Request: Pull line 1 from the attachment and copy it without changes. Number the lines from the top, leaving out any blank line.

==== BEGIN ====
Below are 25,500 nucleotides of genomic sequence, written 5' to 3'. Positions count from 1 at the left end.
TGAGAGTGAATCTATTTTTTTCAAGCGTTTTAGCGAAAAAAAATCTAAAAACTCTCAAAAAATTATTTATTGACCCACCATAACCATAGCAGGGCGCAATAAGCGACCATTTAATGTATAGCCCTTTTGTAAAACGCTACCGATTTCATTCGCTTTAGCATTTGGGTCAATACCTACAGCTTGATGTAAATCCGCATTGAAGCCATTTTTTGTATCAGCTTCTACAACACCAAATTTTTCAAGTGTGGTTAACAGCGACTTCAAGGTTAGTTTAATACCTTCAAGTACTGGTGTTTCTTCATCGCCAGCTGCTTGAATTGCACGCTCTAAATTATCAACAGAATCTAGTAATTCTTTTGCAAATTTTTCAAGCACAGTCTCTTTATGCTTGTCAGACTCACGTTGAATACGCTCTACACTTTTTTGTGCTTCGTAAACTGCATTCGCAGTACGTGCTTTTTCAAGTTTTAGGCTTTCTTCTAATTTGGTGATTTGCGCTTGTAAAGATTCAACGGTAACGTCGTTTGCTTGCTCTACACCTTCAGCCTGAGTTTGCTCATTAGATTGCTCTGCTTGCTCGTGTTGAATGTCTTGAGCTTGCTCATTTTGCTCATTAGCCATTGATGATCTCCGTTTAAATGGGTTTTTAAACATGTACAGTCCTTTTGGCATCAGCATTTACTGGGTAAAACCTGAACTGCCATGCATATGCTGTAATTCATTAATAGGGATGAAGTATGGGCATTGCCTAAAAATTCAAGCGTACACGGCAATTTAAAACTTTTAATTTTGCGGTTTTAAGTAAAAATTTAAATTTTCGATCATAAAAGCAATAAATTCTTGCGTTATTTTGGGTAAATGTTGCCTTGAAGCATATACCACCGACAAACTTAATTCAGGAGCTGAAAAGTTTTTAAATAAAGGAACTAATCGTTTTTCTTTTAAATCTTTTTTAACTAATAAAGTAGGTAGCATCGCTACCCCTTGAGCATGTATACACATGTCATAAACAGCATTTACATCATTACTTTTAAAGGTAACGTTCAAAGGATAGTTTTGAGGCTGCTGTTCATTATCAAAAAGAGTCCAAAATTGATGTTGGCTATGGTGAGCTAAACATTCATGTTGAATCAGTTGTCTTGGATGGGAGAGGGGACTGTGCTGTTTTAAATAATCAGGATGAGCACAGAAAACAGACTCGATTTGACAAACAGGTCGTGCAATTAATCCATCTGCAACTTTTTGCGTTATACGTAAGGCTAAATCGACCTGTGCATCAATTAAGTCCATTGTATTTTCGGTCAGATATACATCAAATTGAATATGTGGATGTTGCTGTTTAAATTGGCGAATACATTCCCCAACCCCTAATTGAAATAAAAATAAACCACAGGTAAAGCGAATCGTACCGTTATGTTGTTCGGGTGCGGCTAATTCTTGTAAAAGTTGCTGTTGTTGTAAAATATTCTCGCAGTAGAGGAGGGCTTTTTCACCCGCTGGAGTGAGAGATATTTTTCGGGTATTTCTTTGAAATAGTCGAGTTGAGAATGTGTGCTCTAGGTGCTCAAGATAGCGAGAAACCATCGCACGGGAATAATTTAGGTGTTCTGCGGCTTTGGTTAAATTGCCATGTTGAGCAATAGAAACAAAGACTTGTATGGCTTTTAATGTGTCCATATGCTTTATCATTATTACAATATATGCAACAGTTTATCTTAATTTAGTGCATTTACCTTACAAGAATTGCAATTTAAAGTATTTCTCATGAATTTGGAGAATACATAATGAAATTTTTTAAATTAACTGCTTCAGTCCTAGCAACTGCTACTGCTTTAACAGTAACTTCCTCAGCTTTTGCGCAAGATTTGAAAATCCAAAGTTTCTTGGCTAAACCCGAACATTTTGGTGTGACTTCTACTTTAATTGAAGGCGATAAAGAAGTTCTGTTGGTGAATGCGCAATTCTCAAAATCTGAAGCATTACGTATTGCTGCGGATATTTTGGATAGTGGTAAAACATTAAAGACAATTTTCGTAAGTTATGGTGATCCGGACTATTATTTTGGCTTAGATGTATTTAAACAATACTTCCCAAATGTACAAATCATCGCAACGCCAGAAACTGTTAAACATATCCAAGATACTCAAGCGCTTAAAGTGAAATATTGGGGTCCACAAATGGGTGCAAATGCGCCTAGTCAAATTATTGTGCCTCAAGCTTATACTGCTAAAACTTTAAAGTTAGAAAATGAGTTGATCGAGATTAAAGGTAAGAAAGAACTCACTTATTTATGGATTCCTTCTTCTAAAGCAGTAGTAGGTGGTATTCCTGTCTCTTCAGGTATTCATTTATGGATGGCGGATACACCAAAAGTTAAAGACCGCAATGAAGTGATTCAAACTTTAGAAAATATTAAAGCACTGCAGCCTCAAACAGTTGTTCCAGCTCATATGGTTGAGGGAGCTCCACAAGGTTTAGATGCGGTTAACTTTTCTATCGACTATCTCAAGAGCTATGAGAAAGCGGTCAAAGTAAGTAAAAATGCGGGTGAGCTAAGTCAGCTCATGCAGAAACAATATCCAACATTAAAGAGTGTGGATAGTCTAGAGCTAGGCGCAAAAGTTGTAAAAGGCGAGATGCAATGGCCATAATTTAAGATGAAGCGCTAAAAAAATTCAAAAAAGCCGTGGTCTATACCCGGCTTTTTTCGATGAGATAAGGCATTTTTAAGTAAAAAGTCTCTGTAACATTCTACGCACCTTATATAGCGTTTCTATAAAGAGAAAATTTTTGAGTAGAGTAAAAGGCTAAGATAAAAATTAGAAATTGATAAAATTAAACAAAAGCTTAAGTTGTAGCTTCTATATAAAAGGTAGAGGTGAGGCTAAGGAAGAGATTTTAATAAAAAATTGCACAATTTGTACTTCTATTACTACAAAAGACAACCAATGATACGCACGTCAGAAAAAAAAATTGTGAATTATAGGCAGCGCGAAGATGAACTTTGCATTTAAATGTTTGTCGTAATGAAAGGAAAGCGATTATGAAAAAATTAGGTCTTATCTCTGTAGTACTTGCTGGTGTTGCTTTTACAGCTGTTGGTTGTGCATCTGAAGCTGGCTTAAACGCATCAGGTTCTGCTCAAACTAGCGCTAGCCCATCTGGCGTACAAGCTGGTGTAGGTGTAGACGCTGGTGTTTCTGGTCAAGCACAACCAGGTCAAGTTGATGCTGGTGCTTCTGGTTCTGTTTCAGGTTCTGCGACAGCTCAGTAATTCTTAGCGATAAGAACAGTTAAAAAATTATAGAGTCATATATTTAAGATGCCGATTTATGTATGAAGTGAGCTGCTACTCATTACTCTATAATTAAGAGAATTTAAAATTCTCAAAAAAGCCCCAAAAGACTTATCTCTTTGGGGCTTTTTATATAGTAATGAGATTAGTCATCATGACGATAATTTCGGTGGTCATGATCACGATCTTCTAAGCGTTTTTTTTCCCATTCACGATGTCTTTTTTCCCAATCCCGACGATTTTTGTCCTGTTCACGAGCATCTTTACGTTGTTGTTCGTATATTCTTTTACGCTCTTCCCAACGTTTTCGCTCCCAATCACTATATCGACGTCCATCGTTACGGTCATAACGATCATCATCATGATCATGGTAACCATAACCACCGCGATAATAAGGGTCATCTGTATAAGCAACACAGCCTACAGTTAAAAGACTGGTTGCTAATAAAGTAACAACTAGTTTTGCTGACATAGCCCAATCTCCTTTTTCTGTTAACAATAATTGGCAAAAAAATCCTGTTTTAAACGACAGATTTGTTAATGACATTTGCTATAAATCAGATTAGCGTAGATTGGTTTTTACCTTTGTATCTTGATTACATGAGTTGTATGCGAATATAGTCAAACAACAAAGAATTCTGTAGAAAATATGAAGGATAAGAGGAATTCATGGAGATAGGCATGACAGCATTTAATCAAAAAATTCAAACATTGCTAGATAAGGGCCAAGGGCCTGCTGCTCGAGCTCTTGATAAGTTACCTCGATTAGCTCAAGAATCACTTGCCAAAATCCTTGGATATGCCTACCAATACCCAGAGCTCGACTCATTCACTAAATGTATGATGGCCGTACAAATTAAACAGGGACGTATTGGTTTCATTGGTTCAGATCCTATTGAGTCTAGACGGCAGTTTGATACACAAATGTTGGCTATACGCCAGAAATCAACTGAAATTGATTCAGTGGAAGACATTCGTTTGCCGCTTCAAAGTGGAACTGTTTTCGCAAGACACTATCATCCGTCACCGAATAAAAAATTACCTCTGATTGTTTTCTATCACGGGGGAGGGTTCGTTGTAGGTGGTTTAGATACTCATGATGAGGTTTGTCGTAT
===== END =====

Below are 25,500 nucleotides of genomic sequence, written 5' to 3'. Positions count from 1 at the left end.